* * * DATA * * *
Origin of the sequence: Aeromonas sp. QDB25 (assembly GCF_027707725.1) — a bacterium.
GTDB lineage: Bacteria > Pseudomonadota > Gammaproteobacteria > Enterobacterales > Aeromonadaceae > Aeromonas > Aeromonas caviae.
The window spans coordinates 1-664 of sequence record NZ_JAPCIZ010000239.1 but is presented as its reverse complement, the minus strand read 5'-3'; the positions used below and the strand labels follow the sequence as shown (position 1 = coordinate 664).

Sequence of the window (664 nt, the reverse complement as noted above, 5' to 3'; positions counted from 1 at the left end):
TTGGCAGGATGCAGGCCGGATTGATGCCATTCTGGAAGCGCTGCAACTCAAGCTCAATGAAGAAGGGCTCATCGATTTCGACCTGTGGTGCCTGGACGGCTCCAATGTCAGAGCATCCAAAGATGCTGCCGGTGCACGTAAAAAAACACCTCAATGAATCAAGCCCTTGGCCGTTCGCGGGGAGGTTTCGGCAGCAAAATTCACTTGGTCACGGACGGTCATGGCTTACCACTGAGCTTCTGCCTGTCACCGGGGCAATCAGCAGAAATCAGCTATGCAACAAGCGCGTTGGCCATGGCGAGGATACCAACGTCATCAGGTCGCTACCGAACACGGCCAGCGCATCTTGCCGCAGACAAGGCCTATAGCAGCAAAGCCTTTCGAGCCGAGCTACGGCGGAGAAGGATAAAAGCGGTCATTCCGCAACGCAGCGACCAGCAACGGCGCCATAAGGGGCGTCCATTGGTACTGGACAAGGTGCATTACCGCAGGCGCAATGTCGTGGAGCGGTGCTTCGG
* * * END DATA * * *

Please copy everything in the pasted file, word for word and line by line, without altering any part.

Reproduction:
Origin of the sequence: Aeromonas sp. QDB25 (assembly GCF_027707725.1) — a bacterium.
GTDB lineage: Bacteria > Pseudomonadota > Gammaproteobacteria > Enterobacterales > Aeromonadaceae > Aeromonas > Aeromonas caviae.
The window spans coordinates 1-664 of sequence record NZ_JAPCIZ010000239.1 but is presented as its reverse complement, the minus strand read 5'-3'; the positions used below and the strand labels follow the sequence as shown (position 1 = coordinate 664).

Sequence of the window (664 nt, the reverse complement as noted above, 5' to 3'; positions counted from 1 at the left end):
TTGGCAGGATGCAGGCCGGATTGATGCCATTCTGGAAGCGCTGCAACTCAAGCTCAATGAAGAAGGGCTCATCGATTTCGACCTGTGGTGCCTGGACGGCTCCAATGTCAGAGCATCCAAAGATGCTGCCGGTGCACGTAAAAAAACACCTCAATGAATCAAGCCCTTGGCCGTTCGCGGGGAGGTTTCGGCAGCAAAATTCACTTGGTCACGGACGGTCATGGCTTACCACTGAGCTTCTGCCTGTCACCGGGGCAATCAGCAGAAATCAGCTATGCAACAAGCGCGTTGGCCATGGCGAGGATACCAACGTCATCAGGTCGCTACCGAACACGGCCAGCGCATCTTGCCGCAGACAAGGCCTATAGCAGCAAAGCCTTTCGAGCCGAGCTACGGCGGAGAAGGATAAAAGCGGTCATTCCGCAACGCAGCGACCAGCAACGGCGCCATAAGGGGCGTCCATTGGTACTGGACAAGGTGCATTACCGCAGGCGCAATGTCGTGGAGCGGTGCTTCGG